What are some practical applications of x-rays?
X-ray crystallography, radiography, telescopy...
In x-ray crystallography a fine beam of single frequency x-rays is directed at a crystal whose molecular structure you wish to determine. The regular structure of the crystal acts like a diffraction grating, resulting in a diffraction pattern. Combining the information obtained by capturing the diffraction pattern for different orientations of the crystal, using Fourier analysis, the molecular structure can be determined.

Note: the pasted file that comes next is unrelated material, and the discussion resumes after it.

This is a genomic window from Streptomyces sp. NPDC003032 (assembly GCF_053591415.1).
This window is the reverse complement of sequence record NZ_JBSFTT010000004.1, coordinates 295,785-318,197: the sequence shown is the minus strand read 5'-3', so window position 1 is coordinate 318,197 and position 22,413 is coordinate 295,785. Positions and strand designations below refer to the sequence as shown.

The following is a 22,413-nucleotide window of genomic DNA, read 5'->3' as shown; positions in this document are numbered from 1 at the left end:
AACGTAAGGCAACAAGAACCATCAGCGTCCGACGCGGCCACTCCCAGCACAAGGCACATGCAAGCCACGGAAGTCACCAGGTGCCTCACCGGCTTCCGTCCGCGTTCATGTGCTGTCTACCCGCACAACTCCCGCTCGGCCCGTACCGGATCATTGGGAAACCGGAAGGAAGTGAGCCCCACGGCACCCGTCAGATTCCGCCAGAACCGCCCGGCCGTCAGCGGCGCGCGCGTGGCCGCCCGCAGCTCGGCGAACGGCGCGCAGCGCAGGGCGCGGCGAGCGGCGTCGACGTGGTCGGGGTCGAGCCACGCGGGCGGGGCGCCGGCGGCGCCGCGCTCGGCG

In radiography, a beam of x-rays is passed through an object and an image captured on the other side of the object, recording the varying intensity of the x-rays passing through different parts of the object. Traditionally this was done using photographic plates, but nowadays an image plate coated with a phosphorescent material might be used, with the resulting visible image then digitally captured.
Radiography is used medically in the form of traditional two dimensional x-rays or more advanced multiple two dimensional slices in CT (computer tomography) scans.
Radiography is also used at airports and other places where items need to be scanned for suspicious contents.
X-ray telescopes observe celestial objects in the x-ray spectrum, providing a wealth of information that is not available just in the visible or other spectrums.